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Addison afterwards appear Arbuthnot attacked believe Bolingbroke called character Cibber common Compare considered copies criticism death Dennis desire died discovered Dryden Dunciad edition English Epistle epitaph Essay excellence expected fame father favour formed frequent gave genius give given Greek hands Homer honour hope hundred Iliad Johnson kind King known Lady language Latin learning letters lines living Lord means mentioned mind moral nature never numbers once opinion original Page passage performances perhaps person pleased poem poet poetry Pope Pope's praise present printed produce published readers reason referred remarks satire seems sense sometimes Spence sufficient supposed Swift tell things thought tion told translation true verses volume Warburton write written wrote
Page 185 - The sound must seem an echo to the sense. Soft is the strain when Zephyr gently blows, And the smooth stream in smoother numbers flows ; But when loud surges lash the sounding shore, The hoarse, rough verse should like the torrent roar : When Ajax strives some rock's vast weight to throw, The line too labours, and the words move slow : Not so, when swift Camilla scours the plain, Flies o'er the unbending corn, and skims along the main. Hear how Timotheus...
Page 90 - If the flights of Dryden, therefore, are higher, Pope continues longer on the wing. If of Dryden's fire the blaze is brighter, of Pope's the heat is more regular and constant. Dryden often surpasses expectation, and Pope never falls below it. Dryden is read with frequent astonishment, and Pope with perpetual delight.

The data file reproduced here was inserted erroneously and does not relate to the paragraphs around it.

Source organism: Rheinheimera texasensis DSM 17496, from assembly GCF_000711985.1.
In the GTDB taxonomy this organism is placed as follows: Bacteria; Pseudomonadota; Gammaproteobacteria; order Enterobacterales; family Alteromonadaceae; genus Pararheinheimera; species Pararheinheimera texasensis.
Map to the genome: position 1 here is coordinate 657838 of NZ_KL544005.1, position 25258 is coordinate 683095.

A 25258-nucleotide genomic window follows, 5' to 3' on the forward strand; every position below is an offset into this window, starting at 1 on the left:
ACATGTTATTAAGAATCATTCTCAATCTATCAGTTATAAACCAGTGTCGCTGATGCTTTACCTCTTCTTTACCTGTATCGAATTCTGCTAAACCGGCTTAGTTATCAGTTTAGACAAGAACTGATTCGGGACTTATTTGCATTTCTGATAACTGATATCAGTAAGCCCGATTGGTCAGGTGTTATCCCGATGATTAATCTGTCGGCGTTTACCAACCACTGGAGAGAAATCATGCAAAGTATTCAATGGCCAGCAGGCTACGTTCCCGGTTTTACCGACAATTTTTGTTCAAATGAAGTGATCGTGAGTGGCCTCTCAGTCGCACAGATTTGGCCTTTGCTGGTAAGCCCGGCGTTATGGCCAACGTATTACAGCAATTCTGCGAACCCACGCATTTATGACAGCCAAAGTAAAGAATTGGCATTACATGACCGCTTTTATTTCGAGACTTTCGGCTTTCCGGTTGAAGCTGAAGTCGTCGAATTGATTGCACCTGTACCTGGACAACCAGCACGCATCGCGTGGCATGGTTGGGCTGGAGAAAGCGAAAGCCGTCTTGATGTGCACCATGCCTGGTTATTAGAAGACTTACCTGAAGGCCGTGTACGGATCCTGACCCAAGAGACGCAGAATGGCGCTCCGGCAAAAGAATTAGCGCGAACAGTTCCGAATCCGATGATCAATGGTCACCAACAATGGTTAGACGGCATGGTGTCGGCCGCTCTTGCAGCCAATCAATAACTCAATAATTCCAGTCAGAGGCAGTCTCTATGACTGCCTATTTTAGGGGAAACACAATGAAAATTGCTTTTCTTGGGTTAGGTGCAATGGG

Page 29 - As when the moon, refulgent lamp of night! O'er heaven's clear azure spreads her sacred light, When not a breath disturbs the deep serene, And not a cloud o'ercasts the solemn scene ; Around her throne the vivid planets roll, And stars unnumber'd gild the glowing pole, O'er the dark trees a yellower verdure shed, And tip with silver every mountain's head...
Page 162 - There dwelt a Citizen of sober fame, A plain good man, and Balaam was his name ; Religious, punctual, frugal, and so forth; His word would pass for more than he was worth.
Page 166 - Whose buzz the witty and the fair annoys, Yet wit ne'er tastes, and beauty ne'er enjoys : So well-bred spaniels civilly delight In mumbling of the game they dare not bite. Eternal smiles his emptiness...
Page 117 - Statesman \ yet friend to Truth! of soul sincere, ' In action faithful, and in honour clear ; 'Who broke no promise, serv'd no private end, 'Who gain'd no title, and who lost no friend ; 'Ennobled by himself, by all approv'd, 'And prais'd, unenvy'd, by the Muse he lov'd.
Page 181 - He seems to have been, at least among us, the author of a species of composition that may be denominated local poetry, of which the fundamental subject is some particular landscape, to be poetically described with the addition of such embellishments as may be supplied by historical retrospection or incidental meditation.
Page 89 - Dryden knew more of man in his general nature, and Pope in his local manners. The notions of Dryden were formed by comprehensive speculation, and those of Pope by minute attention. There is more dignity in the knowledge of Dryden, and more certainty in that of Pope.
Page 147 - There my retreat the best companions grace, Chiefs out of war, and statesmen out of place: There St. John mingles with my friendly bowl The feast of reason and the flow of soul: And he, whose lightning pierced the' Iberian lines, Now forms my quincunx, and now ranks my vines; Or tames the genius of the stubborn plain, Almost as quickly as he conquer'd Spain.
Page 89 - The style of Dryden is capricious and varied, that of Pope is cautious and uniform; Dryden obeys the motions of his own mind, Pope constrains his mind to his own rules of composition. Dryden is sometimes vehement and rapid; Pope is always smooth, uniform, and gentle.